Perhaps surprisingly, I was an Art History major in college. And while the massive ‘curator boom’ never really seemed to happen, I don’t regret my choice of major, and even find it coming in handy. Like today, when I get to share with you what may very well be the first POV painting from inside a car.

More remarkably, this 1917 painting is by a very well-known painter, the incredible Henri Matisse. If you’re not familiar with the Fauvist and Post-Impressionist, you can just trust Pablo Picasso himself who once said “in the end, there’s only Matisse.”

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This painting, from the collection of the Cleveland Museum of Art, is called The Windshield, On the Road to Villacoublay. Villacoublay was a small semi-military airport just outside of Paris. Matisse’s son, Pierre, was driving Matisse to the airport in the afternoon, in their old Renault (I think it’s a 1910 or 1912 or so Renault Type CB or CG — I’m not really sure) when Henri got an urge to try a painting of his view of the road from inside the car — an idea which I believe may be the first of its kind?

Due to wind and the buffeting of the car, sketching the view was tricky. In the final work, Matisse removes the driver and any other road traffic, but leaves the top of his own sketch of the same painting visible, giving the work a strange meta-image quality.

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By removing Pierre, the view is that of the driver, with the starfish-centered steering wheel right in front (on the right, interestingly), and a clear view through the horizontally-split glass of that flat windshield, giving a good look out onto the tree-lined road and over the coffin-nosed hood, big brass lamps, and separate fenders.

At the time of this painting, cars, in one form or another, had been around for well over a century, though admittedly in very limited numbers. This was the era when car ownership was really taking off, so it’s not that surprising that this is the era a driver’s-eye view painting came around.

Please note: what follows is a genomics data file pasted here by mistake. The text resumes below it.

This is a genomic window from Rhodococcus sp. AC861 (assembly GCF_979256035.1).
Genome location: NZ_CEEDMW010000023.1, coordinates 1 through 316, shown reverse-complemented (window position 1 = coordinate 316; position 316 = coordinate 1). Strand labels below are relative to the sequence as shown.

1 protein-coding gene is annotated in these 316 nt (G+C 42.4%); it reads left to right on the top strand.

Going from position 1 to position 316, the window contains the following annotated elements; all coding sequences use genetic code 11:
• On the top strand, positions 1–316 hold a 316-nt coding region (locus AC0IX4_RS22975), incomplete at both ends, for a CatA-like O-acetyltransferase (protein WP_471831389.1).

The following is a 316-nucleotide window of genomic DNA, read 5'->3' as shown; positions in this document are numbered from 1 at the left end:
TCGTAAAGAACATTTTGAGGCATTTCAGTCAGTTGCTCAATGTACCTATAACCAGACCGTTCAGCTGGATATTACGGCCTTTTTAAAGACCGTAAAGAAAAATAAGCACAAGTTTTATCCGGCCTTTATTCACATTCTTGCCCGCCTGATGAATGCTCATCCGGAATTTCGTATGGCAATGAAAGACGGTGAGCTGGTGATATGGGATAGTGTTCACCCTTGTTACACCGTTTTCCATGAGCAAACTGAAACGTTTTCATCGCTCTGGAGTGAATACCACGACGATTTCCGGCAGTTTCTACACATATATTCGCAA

What is a bit surprising is who it came from — not an Italian futurist or someone very focused on the new, the modern, motion and the machine age, but from Matisse, and artist already well-established and in middle age.

I’m not ruling out that an earlier driver’s POV may exist, but I’m not holding my breath, either. Whether it’s first or not, though, doesn’t really matter. Windshield is a fascinating work on its own, a fascinating artifact of the dawn of a new age.

Plus, I really like seeing Matisse’s coarse, gestural brushwork in this context, and think this would be a great starting point for someone to make a really painterly racing video game. Here, I’ll even make a transparent PNG of the car to get you started!

aw, what the hell, here’s a really quick-and-dirty animation of how something like this could look. But with, you know, more period cars and places where you can drive through large groups of well-dressed couples having picnics in Parisian parks:


Contact the author at jason@jalopnik.com.